Fonty's Pool

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Fonty's Pool is a historic freshwater swimming pool near Manjimup, Western Australia. It is registered with the National Trust of Australia as an area of heritage significance.[1]

History[edit]

Creation of the pool[edit]

Italian Archimede "Archie" Fontanini arrived in Fremantle, Western Australia in 1904.[2] He worked for a timber sawmill at Greenbushes for three years, then decided to move near Bridgetown to become a farmer.[2] Fontanini bought 460 acres (1.9 km2) of land in what was known locally as "Archie's Oven Gulley" in 1907.[2] He cleared the land and planted and harvested apples and various vegetables.[2] The water in the front of the house was used to grow heavy crops, and Fontanini decided to rest the land by damming the stream with a large log and earth.[2] He believed this would settle the silt in the water and improve the land's fertility.[2]

Fontanini and his wife had five children, who swam regularly in the dam he created.[2] The dam became popular with other children and adults as the district of Manjimup and timber town of Deanmill expanded.[2] There was no public pool in Manjimup, and Fontanini was encouraged to keep the dam and charge an entry fee.[2] This he did, and he constructed facilities, cemented the dam walls and floor and developed the surrounding gardens with little mechanical assistance.[2]

Open to the public[edit]

Fonty's Pool in 1950.

The pool was officially opened to the public in 1925.[2] On Australia Day, 1947, a log chop was held as part of an Australia Day Sports carnival.[2] This was held annually for eleven years.[2]

In 1950, Fontanini retired from farming to work full-time on managing the pool and gardens.[2] Fonty's Pool received thousands of visitors each year, and the swimming lessons were very popular.[2] Fontanini was made a Member of the Order of the British Empire and received a Queen's honour for his contribution to the community and tourist industry in 1970.[2]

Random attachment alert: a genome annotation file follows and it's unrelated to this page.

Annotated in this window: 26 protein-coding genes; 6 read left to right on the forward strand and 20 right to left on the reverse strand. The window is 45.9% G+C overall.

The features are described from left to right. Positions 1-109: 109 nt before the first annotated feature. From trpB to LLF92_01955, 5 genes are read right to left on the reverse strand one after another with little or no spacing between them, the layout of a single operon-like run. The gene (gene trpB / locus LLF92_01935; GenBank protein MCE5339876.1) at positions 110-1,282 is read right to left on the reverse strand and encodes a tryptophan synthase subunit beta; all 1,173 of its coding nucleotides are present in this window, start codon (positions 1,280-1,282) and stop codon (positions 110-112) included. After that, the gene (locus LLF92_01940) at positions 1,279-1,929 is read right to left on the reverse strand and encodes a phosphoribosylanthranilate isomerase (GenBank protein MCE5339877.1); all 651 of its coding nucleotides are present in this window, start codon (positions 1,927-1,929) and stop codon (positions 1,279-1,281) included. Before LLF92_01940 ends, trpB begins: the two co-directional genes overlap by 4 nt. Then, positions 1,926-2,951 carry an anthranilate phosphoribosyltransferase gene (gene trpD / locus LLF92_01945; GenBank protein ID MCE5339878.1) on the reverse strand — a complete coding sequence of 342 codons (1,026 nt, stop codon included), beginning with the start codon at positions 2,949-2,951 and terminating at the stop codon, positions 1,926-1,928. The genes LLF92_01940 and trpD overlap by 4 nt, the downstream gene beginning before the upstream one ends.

Fontanini closed the pool to the public in 1973, because the management burden was too great.[2] Community support saw the pool reopened in 1979 with the Australia Day Log Chops and Swimming Carnival, in celebration of Western Australia's 150th anniversary.[2] Some 12,000 people attended the carnival.[3] Fontanini was present at the celebration. He died in 1982.[2]

Today[edit]

Public liability insurance issues led to the closure of Fonty's Pool in 2005, when its insurance policy was revoked.[4] The Fontanini family sold the farm shortly afterwards. The new owners, with assistance from the National Trust of Australia, reopened the pool with a 300-metre fence around the perimeter to meet insurance requirements.[4]

The Shire of Manjimup celebrated its centenary on Australia Day 2008 with a "Back to Fonty's" event.[5] The celebration included swimming races, a bathtub race and a log chop competition.[5]

Part of Fontanini's original farm now houses a winery called Fonty's Pool Wines, which is adjacent to the pool on Seven Day Road.[6] The 330 hectare winery, established in 1989, also produces avocados and truffles.[6]

Fonty's Pool holds 18 million litres of water, with a winter flow rate of 44,000 litres per hour.[2] The pool covers nearly one acre.[1]

References[edit]

  1. ^ a b "Heritage Council of Western Australia : Year of the Built Environment 2004". Archived from the original on 15 June 2005. Retrieved 2007-12-31. 
  2. ^ a b c d e f g h i j k l m n o p q r s t "History of Fonty's Pool" (PDF). Archived from the original (PDF) on 2007-08-29. Retrieved 2007-12-31. 
  3. ^ Olsen, Graeme. "South West Life – Fonty's Pool". Archived from the original on 19 October 2007. Retrieved 2007-12-31. 
  4. ^ a b "Fonty's Pool". Archived from the original on 12 December 2007. Retrieved 2007-12-31. 
  5. ^ a b "Historic pool dives back into festivities". The West Australian. 25 January 2008. Retrieved 2008-02-06. 
  6. ^ a b "Margaret River Regional Wine Centre". Archived from the original on 2004-12-09. Retrieved 2007-12-31. 

External links[edit]

Coordinates: 34°17′24″S 116°04′08″E / 34.290°S 116.069°E / -34.290; 116.069